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There is a long debate about putative cardioprotective effects of alcohol. However, prevalence of metabolic syndrome (MetS) in men and women that use alcohol has been inconsistent in the literature.
The aim of this study was to compare the prevalence of MetS in patients with a diagnosis of alcohol dependence, who are currently abstinent in a controlled environment, and in control subjects followed in primary care from a similar region in Northern Germany.
One-hundred ninety seven men and women with alcohol dependence during behavioural treatment in a controlled environment were compared to 1158 subjects from primary care from a similar region in northern Germany. We used the AHA/NHBLI criteria to determine the rate of MetS and each single criterion of MetS in both groups.
The prevalence of MetS was almost twice as high in men and women with alcohol dependence compared to control subjects (30.6% vs. 17.0%). With respect to the single criteria, elevations were found for fasting glucose and blood pressure in both genders and for triglycerides in women only. HDL-cholesterol was higher in men and women with alcohol dependence.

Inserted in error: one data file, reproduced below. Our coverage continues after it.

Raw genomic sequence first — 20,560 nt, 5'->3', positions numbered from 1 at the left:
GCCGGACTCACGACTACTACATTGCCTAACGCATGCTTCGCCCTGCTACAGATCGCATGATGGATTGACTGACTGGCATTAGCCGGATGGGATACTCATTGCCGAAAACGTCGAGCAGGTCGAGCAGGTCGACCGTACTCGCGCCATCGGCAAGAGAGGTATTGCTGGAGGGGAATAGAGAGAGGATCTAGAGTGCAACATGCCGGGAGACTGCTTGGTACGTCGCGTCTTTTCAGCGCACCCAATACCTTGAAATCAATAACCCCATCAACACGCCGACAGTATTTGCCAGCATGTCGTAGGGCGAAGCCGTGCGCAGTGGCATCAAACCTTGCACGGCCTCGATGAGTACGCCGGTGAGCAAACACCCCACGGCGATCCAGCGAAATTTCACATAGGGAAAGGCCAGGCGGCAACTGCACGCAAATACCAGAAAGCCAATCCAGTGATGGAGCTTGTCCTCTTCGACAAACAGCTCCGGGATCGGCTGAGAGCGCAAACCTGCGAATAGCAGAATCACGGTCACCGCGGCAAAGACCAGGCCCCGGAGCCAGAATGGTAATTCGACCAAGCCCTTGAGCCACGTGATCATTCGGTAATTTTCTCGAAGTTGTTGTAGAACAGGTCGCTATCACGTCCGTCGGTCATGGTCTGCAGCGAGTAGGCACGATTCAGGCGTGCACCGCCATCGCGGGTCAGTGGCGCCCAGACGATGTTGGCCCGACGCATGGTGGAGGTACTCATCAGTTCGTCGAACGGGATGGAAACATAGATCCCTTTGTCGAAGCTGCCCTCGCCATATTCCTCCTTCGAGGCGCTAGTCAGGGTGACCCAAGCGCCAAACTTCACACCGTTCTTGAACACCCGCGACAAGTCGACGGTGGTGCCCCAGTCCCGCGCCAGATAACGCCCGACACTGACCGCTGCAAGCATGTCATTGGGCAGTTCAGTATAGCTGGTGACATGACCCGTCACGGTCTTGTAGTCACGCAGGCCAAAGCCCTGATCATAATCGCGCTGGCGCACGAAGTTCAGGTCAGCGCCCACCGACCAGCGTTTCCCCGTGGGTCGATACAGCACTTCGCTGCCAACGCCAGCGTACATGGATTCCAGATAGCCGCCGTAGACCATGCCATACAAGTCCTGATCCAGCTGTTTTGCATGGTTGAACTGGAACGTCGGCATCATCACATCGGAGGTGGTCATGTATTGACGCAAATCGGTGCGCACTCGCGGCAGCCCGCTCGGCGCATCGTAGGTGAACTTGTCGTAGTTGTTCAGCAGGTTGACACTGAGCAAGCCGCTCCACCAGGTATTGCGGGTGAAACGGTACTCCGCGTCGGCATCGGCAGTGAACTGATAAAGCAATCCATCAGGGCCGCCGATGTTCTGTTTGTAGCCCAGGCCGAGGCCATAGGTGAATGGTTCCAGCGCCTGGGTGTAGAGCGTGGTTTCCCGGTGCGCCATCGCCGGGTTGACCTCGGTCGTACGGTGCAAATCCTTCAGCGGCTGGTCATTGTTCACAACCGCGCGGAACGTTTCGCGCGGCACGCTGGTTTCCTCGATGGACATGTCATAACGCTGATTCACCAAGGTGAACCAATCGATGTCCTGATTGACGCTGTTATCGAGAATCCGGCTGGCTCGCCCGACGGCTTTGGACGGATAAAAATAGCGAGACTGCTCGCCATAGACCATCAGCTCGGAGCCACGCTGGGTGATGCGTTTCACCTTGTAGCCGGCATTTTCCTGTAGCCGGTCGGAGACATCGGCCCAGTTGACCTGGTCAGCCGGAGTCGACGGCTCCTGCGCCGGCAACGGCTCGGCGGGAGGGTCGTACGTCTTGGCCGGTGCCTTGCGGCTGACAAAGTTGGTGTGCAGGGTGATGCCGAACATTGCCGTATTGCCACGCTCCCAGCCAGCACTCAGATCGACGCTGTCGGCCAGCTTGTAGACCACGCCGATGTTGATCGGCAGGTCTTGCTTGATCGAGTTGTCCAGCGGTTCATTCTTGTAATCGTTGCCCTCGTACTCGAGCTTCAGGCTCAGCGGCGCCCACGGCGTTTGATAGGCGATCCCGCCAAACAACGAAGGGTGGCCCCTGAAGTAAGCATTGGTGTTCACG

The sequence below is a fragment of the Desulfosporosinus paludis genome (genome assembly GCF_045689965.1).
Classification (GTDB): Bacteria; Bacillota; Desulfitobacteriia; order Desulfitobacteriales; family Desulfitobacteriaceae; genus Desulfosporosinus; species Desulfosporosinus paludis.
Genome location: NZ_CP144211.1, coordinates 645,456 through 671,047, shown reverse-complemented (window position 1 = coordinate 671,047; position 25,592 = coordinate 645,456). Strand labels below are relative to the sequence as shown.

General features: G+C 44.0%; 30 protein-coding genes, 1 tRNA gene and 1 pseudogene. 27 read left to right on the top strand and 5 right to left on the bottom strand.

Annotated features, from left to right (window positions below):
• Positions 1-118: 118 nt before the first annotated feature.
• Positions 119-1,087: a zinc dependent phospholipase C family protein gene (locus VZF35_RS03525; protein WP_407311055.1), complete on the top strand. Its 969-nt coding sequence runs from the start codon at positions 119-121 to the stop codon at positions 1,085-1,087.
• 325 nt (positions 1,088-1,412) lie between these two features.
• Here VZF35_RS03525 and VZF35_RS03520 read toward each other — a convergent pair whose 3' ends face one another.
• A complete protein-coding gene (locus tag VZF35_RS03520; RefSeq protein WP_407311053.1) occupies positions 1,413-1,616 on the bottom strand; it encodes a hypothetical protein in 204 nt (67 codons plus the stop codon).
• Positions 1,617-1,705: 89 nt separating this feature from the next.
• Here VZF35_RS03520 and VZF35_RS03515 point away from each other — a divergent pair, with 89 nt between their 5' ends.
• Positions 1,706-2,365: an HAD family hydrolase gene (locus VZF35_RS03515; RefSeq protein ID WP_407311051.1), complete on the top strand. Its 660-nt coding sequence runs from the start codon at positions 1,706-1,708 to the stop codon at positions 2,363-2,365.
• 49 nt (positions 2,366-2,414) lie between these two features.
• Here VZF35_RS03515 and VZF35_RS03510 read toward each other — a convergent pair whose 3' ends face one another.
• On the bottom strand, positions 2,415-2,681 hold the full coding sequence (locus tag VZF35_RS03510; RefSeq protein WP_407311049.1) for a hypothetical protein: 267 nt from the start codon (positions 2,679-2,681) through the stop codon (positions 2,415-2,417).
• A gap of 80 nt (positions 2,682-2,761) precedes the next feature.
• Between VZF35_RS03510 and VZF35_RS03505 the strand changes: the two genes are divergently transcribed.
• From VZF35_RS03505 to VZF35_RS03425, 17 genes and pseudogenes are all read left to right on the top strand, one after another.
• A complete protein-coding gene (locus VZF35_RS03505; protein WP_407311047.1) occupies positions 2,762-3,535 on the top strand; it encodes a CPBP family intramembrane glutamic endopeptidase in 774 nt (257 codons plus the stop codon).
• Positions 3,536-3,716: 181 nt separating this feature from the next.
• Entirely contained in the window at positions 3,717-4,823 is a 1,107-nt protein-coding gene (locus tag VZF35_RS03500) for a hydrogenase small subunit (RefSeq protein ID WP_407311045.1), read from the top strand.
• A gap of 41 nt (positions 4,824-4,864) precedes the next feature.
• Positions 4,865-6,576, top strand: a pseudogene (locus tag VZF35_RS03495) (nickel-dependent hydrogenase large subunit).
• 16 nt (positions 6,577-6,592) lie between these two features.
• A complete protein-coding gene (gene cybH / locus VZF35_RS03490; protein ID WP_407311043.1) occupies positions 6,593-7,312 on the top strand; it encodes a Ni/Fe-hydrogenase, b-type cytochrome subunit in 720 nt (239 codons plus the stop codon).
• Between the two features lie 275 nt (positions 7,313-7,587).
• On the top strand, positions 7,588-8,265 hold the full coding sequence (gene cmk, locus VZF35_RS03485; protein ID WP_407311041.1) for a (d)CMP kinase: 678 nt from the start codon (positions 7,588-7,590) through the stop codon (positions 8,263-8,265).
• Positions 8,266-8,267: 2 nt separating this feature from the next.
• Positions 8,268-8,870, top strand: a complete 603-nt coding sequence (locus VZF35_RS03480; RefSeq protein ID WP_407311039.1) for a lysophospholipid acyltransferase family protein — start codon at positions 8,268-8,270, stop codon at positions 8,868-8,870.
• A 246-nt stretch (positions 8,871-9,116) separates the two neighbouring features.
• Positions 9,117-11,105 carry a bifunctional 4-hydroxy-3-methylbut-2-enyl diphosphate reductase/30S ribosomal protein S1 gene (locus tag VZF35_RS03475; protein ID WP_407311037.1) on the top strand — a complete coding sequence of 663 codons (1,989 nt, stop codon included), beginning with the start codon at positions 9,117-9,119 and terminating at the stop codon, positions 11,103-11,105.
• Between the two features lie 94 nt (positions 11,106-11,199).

Our results demonstrate an increased rate of the MetS, increased blood pressure and dysregulation of glucose and lipid metabolism in alcohol dependent patients. Whether high HDL-cholesterol in this context has cardioprotective effects remain doubtful.
The metabolic syndrome (MetS) is an important risk factor for the development of type-2 diabetes and coronary artery disease. However, little is known about the prevalence of the MetS in patients with borderline personality disorder (BPD).
We aimed to compare the MetS prevalence in patients with borderline personality disorder (BPD) with control subjects followed in primary care from a similar region.
One-hundred thirty five BPD patients according to DSM-IV diagnostic criteria were compared to 1009 subjects from primary care. We used the American Heart Association/National Heart, Lung and Blood Institute (AHA/NHBLI) criteria to determine the rate of MetS and of each individual MetS criterion. For comparison purposes we calculated age-standardized rates of the MetS and their 95%-confidence intervals (CI).
The age-standardized prevalence of MetS was more than double in patients with BPD compared to control subjects (23.3% vs. 10.6%, p < 0.05).
Within BPD patients, an increased rate of MetS was associated with higher BMI (Wald = 10.2; p = 0.004), age (Wald = 4.7; p = 0.03), treatment with second generation antipsychotics (quetiapine, olanzapine and clozapine) (Wald = 4.6; p = 0.032), dysthymia (Wald = 4.6; p = 0.031), panic disorder (Wald = 4.6; p = 0.032), benzodiazepine dependency (Wald = 5.9; p = 0.015), and binge-eating disorder (Wald = 5.4; p = 0.02).
Our results demonstrate an increased MetS rate, dysregulated glucose and lipid metabolism in patients with BPD. Independent predictors of MetS in BPD patients require further study to inform targeted prevention efforts in this population. Cardiometabolic monitoring and careful screening for physical health conditions among people with BPD is warranted.
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